Birth order has been shown to have some effect on many aspects of life from personality to achievements and even to the type of person one will marry. It’s no surprise that financial health may be partly due to birth order as well.
Being responsible and driven are usually associated with the eldest sibling. Firstborns are usually more organized, punctual and responsible as they have typically been put in charge of their younger siblings multiple times, along with being depended on by parents as well.
This can all help lead to healthy finances including paying bills on time, responsible spending and carefully calculating financial risks. The drive that is usually seen in these people also accounts for having prominent careers in medicine and law. However, bearing so much responsibility and drive can cause burnout and mid-life crises. If someone is suffering from burnout, their finances are likely to suffer due to giving up on careers or goals they set for saving.
Middle children are typically the peacemakers and are good at solving problems along with creating inventive solutions to conflict. Many times, middle children don’t want to appear as being upstaged by their older sibling and often hide the truth surrounding their finances so siblings and parents will think they are more responsible and successful.
Being honest with themselves about their financial status will benefit middle children more than anything. If they are not honest with themselves, their budget will be in jeopardy by pretending to be able to afford everything that their older sibling can afford. Although middle children will attempt to deal with financial issues in a creative way, these solutions are often unhelpful and cause more harm than good. The best way to overcome their financial crisis is to overcome their pride and spend responsibly.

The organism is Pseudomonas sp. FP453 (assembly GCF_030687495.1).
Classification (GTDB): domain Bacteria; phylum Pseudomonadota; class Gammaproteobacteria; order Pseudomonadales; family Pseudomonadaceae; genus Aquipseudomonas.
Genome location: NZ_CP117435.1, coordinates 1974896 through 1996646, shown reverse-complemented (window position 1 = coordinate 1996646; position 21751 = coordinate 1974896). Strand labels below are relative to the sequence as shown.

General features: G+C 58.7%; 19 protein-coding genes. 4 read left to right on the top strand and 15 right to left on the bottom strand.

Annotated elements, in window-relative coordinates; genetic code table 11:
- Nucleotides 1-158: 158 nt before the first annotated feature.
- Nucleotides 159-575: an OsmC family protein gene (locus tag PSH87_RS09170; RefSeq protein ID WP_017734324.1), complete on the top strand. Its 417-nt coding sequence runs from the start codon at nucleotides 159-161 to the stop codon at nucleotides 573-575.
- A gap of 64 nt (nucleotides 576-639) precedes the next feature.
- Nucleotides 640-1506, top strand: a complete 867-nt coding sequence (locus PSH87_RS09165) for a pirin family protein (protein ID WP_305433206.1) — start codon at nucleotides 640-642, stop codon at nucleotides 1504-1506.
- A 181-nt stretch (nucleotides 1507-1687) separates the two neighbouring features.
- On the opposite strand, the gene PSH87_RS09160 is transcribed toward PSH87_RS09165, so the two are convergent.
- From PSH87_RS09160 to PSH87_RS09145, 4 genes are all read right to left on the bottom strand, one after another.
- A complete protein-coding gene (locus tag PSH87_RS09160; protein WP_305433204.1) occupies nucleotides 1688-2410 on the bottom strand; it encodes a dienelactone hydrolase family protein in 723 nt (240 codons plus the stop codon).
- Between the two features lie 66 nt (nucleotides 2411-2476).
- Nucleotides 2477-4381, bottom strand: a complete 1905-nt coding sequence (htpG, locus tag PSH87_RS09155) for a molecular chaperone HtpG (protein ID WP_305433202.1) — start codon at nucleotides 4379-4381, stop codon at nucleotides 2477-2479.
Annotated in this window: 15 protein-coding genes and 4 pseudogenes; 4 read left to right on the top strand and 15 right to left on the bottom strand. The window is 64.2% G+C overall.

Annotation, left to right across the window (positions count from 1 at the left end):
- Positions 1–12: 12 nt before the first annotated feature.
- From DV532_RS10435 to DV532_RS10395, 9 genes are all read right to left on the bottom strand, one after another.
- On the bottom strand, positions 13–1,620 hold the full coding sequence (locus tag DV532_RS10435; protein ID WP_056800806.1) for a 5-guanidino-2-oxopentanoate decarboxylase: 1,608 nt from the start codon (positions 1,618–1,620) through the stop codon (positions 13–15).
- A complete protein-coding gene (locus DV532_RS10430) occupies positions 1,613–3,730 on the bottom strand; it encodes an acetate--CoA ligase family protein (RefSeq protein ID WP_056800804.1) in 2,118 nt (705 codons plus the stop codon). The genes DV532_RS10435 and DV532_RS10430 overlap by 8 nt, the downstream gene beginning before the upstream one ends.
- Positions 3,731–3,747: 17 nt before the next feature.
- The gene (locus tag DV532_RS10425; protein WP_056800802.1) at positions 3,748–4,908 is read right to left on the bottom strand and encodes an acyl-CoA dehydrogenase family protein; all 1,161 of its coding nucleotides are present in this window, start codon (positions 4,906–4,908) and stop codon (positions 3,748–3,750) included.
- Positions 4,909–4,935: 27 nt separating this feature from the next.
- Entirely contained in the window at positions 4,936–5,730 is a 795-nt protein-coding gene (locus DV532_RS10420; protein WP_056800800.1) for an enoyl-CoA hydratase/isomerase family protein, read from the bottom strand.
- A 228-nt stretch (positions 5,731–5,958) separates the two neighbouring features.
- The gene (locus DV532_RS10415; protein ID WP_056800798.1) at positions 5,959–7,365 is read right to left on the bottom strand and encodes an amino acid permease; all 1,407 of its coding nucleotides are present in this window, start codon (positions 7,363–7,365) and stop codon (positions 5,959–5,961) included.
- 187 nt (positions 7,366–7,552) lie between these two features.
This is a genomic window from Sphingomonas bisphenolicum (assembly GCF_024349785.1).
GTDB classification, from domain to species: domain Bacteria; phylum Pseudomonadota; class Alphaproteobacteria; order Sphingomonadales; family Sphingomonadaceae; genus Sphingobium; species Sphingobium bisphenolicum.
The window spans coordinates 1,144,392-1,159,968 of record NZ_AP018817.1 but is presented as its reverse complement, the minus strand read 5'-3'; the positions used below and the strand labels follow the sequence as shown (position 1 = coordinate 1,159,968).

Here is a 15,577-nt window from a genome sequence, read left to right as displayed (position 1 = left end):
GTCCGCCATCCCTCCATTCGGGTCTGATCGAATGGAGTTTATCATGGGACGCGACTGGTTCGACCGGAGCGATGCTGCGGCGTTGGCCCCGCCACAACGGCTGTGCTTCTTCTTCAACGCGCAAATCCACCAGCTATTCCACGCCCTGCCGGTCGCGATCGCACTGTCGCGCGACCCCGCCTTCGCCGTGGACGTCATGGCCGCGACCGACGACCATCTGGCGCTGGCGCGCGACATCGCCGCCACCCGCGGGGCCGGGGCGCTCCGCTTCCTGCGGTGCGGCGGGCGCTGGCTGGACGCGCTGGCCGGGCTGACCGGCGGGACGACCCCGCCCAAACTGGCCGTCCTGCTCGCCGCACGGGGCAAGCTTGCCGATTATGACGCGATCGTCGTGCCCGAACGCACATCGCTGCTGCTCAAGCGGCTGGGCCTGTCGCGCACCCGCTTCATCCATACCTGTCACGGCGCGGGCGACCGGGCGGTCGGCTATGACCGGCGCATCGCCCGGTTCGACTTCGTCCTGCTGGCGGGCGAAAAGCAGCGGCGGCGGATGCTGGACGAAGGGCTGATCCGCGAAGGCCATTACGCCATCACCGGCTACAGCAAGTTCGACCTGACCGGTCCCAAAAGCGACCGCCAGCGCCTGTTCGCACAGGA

The youngest child tends to be in the spotlight of the family and receive leniency with responsibility. This can lead to poor financial health, not helped by the fact that the youngest tends to be more social and fun-loving. As a result, they are more likely to rely on their parents for financial help for a longer period of time than their other siblings. They are also likely to blame others for their financial consequences instead of taking responsibility, including blaming a company for “forgetting to send a bill” and as a result, their payment is late.
Additionally, the youngest tends to spend carelessly and complain about not having money to pay rent or fix their cars, but manage to have money to spend on dinners with friends and other social events. It is best to budget and still be able to enjoy going out with friends.
Only children share many of the same traits as oldest children. Their credit scores tend to be high and are driven to make money. This may be due to spending much of their time around other adults and they learn to mature faster because of it. However, they may also overspend and live above their means as they try to impress others and fit in.
While birth order is only a theory, it may be a helpful indicator of your financial well-being. Consider your budget and spending to lead yourself to good financial health.